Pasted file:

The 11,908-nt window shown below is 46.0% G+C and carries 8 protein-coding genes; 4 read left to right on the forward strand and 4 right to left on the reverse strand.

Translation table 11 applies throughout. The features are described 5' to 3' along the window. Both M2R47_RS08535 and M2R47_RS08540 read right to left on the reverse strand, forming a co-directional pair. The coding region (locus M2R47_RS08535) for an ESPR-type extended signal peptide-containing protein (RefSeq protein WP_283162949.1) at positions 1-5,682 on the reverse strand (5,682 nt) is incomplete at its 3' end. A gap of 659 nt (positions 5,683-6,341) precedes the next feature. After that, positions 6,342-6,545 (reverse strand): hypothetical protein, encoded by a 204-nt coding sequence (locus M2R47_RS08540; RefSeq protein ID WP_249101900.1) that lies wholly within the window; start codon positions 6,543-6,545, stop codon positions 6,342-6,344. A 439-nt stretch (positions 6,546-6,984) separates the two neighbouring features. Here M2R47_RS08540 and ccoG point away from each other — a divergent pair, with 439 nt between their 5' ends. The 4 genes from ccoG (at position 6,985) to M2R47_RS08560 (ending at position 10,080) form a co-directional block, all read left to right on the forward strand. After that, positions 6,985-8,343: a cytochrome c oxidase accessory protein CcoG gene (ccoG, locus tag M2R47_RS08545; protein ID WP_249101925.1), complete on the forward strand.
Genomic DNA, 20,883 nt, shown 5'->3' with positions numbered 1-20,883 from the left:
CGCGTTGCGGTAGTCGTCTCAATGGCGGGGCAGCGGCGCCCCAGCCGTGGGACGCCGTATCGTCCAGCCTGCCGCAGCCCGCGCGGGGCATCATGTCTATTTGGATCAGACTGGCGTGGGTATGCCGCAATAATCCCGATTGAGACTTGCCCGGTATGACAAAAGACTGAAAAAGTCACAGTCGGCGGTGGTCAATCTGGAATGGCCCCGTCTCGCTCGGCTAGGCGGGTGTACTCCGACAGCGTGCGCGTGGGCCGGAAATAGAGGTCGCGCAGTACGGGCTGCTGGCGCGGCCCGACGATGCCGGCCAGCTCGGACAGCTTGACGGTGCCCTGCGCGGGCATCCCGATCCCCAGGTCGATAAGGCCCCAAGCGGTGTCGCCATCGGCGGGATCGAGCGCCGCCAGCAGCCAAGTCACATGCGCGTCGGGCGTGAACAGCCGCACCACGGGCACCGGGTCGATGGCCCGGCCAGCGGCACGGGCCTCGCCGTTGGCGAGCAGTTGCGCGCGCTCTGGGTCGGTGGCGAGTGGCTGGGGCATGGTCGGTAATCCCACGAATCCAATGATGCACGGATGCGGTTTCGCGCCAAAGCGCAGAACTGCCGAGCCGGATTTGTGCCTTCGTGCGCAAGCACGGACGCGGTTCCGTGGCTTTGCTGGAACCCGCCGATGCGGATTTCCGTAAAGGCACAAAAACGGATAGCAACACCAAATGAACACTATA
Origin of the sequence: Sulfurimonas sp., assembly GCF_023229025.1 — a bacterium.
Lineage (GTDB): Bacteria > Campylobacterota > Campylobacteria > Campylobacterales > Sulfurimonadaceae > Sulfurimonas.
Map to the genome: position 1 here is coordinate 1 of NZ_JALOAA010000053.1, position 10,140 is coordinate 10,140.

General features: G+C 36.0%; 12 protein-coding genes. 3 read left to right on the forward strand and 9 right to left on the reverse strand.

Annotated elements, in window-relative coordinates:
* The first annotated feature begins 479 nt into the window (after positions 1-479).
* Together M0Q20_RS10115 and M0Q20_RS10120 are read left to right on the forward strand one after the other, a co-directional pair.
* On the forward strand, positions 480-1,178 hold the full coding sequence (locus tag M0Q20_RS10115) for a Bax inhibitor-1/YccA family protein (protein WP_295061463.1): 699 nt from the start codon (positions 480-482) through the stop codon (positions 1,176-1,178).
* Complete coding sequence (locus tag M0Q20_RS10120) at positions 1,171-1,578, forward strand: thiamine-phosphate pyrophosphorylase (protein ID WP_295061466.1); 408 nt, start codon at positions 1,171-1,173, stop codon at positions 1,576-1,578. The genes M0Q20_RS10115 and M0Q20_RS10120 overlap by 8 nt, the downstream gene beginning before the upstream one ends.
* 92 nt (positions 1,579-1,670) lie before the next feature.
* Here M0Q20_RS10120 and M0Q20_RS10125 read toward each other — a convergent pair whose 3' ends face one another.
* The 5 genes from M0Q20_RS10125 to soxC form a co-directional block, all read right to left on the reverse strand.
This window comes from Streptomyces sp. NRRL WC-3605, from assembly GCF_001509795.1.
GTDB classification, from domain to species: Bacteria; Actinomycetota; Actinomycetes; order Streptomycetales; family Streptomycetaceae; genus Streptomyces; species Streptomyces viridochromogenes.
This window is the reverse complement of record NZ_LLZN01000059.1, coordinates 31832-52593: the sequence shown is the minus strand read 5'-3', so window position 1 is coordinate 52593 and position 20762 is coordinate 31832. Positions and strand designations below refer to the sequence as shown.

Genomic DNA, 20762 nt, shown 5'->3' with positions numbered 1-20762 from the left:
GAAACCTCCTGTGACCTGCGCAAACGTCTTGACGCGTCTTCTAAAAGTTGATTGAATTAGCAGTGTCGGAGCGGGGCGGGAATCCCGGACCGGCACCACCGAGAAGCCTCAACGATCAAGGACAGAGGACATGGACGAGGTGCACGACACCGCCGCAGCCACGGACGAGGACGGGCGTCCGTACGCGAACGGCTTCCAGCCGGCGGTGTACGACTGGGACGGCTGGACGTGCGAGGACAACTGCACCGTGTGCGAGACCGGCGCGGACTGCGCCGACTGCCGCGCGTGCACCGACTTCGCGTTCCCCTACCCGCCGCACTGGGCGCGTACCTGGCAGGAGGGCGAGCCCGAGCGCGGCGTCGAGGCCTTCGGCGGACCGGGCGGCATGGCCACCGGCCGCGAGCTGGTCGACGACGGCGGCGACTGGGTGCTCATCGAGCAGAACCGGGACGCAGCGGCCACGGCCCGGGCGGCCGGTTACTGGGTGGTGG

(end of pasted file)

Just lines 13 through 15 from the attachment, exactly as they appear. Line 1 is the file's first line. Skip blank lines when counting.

* Complete coding sequence (locus tag M0Q20_RS10120) at positions 1,171-1,578, forward strand: thiamine-phosphate pyrophosphorylase (protein ID WP_295061466.1); 408 nt, start codon at positions 1,171-1,173, stop codon at positions 1,576-1,578. The genes M0Q20_RS10115 and M0Q20_RS10120 overlap by 8 nt, the downstream gene beginning before the upstream one ends.
* 92 nt (positions 1,579-1,670) lie before the next feature.
* Here M0Q20_RS10120 and M0Q20_RS10125 read toward each other — a convergent pair whose 3' ends face one another.